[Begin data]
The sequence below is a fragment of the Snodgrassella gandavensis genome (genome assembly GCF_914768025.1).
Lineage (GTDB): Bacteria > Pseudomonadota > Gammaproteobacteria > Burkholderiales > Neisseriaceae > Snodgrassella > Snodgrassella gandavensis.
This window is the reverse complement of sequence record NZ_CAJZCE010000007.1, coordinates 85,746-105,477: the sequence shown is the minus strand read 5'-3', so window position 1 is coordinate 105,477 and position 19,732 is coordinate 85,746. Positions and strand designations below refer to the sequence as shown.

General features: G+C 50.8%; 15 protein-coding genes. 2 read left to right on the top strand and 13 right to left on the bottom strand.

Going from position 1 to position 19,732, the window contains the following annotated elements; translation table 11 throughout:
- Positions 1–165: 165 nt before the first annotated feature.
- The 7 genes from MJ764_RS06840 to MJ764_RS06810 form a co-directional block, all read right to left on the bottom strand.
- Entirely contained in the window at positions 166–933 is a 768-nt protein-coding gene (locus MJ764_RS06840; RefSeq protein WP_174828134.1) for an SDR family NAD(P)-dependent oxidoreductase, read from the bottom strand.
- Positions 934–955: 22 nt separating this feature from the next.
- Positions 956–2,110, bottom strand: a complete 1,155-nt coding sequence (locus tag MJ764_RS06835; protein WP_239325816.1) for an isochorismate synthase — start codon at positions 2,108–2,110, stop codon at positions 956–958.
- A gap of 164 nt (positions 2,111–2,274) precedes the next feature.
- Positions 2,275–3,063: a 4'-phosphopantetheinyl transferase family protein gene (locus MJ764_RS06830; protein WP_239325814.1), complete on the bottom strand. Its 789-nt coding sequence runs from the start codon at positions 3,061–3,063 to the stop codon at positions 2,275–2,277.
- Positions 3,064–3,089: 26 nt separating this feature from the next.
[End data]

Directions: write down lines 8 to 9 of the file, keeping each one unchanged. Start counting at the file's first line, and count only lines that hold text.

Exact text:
- Entirely contained in the window at positions 166–933 is a 768-nt protein-coding gene (locus MJ764_RS06840; RefSeq protein WP_174828134.1) for an SDR family NAD(P)-dependent oxidoreductase, read from the bottom strand.
- Positions 934–955: 22 nt separating this feature from the next.